• Having open and honest discussions outside the therapist's office can be hard. (Getty)
I am an out and proud person with problems, unlike those who may prefer to keep them closeted, or who jump on the problems of others as a way of not taking responsibility for their own: “well, you’re autistic, so you wouldn’t get it,” and “you just analyse too much,” and “you’re being paranoid.”
By
Madeleine Ryan

17 Jul 2018 - 4:42 PM  UPDATED 11 Sep 2018 - 2:06 PM

I’ve been in therapy for more than a decade and sometimes it’s hard to figure out how it fits into my life. Therapists are the modern day courtesans: educated, gentle and charismatic individuals, who provide a valuable service within the confines of a neutral space that is free of judgment. Taking time out on their comfortable-yet-not-too-comfortable couches and sipping green teas while gazing into their receptive eyes has offered me some of the most rewarding and expensive insights and experiences of my life.

Before therapy, I didn’t know how to identify or clearly and calmly express what I thought, or felt. I knew what to say in order to keep the peace, and to be polite, and amicable. Yet I didn’t know what I truly wanted to say, or the best way to say it. There was no curriculum for how to do this offered at school, at university, or in the workplace.

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So I’ve come to know myself better through spending time with therapists and being taken into their warm, well-trained embraces. I’ve been encouraged to reveal parts of myself that both I, and others, up until then, may have known nothing about. I’ve become clearer on my values and beliefs, which has assisted me through times of struggle. Life is never going to be a linear process, no matter how much therapy we invest in: it’s circular, backwards, forwards and roundabouts. Yet I’m kinder to myself about this and I have more tools at my disposal to navigate the ups and downs when they occur.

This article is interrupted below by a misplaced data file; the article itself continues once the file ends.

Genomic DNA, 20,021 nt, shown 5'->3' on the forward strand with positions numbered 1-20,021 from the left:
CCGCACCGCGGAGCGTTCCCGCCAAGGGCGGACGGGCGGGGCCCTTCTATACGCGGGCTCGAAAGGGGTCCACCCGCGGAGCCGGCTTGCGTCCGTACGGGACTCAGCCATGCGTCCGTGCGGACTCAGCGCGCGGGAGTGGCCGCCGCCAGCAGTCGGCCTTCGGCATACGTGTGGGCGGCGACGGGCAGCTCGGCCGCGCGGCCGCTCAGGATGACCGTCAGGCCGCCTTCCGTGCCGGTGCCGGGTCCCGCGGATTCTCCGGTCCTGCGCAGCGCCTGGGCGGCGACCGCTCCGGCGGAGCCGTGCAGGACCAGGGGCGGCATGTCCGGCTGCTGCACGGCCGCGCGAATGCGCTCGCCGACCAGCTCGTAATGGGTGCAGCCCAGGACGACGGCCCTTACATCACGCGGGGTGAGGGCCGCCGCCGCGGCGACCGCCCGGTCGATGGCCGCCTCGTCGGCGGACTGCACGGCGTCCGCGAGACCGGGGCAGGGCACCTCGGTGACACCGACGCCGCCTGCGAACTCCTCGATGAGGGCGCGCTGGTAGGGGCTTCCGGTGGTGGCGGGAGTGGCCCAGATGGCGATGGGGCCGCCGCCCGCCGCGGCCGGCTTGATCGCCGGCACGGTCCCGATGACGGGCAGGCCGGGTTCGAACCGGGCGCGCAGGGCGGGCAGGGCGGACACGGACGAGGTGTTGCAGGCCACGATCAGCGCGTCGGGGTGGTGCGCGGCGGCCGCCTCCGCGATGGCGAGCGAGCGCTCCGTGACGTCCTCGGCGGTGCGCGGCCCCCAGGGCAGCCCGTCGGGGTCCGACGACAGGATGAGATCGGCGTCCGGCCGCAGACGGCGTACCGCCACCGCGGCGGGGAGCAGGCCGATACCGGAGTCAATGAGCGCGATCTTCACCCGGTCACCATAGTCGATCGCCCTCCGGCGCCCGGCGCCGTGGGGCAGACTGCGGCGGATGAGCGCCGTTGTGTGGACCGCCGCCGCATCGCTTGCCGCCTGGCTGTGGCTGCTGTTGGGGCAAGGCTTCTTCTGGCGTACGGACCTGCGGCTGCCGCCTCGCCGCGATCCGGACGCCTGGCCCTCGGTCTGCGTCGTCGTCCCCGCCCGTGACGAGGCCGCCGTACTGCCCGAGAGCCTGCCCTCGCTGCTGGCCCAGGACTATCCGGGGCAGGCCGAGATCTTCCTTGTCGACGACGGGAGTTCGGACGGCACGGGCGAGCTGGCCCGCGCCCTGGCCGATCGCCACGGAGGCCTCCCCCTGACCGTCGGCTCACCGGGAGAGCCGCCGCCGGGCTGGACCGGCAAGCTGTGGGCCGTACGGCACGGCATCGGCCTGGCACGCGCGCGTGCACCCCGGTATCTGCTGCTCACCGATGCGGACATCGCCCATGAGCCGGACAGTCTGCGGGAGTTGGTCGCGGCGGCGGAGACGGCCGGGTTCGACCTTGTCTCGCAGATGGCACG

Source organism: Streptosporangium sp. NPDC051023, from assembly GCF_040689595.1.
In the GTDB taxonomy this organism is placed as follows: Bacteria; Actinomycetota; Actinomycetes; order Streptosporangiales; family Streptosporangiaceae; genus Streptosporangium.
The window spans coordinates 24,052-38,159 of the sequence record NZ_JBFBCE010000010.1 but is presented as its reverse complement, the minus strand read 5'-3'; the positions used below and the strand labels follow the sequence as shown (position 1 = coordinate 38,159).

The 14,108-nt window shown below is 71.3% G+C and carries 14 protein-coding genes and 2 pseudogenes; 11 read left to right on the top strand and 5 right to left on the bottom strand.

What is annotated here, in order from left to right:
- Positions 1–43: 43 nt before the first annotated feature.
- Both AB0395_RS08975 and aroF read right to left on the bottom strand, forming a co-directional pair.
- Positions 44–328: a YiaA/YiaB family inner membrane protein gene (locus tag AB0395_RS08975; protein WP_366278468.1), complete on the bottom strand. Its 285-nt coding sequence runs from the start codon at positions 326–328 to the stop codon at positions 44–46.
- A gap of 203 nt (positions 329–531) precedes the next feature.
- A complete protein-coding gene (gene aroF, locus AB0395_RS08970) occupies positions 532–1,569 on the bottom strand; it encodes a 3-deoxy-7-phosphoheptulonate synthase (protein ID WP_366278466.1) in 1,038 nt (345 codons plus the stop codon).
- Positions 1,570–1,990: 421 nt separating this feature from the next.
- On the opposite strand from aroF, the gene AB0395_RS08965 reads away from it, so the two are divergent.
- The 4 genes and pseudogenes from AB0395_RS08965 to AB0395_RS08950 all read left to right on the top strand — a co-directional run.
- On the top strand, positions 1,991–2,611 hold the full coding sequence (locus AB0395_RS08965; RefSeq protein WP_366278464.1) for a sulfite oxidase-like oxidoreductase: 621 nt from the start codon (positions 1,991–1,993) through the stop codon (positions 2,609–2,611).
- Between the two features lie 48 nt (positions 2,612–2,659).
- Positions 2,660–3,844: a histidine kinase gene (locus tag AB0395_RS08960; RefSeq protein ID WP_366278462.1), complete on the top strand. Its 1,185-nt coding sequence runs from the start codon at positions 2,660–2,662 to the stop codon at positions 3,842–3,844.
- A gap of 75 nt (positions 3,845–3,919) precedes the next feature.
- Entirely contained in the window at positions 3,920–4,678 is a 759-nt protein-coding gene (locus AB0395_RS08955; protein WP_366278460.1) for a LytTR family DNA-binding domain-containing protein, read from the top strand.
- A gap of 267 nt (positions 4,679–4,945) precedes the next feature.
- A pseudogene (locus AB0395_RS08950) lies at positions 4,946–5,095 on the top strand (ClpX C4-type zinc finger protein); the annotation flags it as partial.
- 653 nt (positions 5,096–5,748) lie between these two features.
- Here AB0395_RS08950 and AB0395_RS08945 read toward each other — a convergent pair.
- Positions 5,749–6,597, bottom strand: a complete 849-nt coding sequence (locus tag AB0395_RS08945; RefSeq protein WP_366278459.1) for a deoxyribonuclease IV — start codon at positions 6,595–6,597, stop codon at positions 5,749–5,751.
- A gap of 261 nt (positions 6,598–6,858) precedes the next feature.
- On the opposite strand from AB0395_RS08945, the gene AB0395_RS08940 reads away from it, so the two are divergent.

I didn’t know what I truly wanted to say, or the best way to say it. There was no curriculum for how to do this offered at school, at university, or in the workplace.

However, occasionally, being in therapy has created a kind of alienation that I didn’t expect. During difficult exchanges with others, I’ve been asked not to use ‘psycho babble’ when speaking to them, and I haven’t meant to do this. Somehow, therapy has worked its way in, and it has changed me. Yet when I’ve racked my brains for what language I must have gleaned from it, I haven’t found anything. My therapists have rarely ever said much; I have done most of the talking and I like it that way. So it became apparent that people must be very unaccustomed to others trying to clearly and calmly express themselves.

Another time I was instructed to ‘go talk to my therapist’ in the midst of a communication breakdown, and it felt like a betrayal. The implication was that my thoughts and feelings were unwelcome outside of a stranger’s office, and that the problems that had arisen weren’t co-created: they were in my head.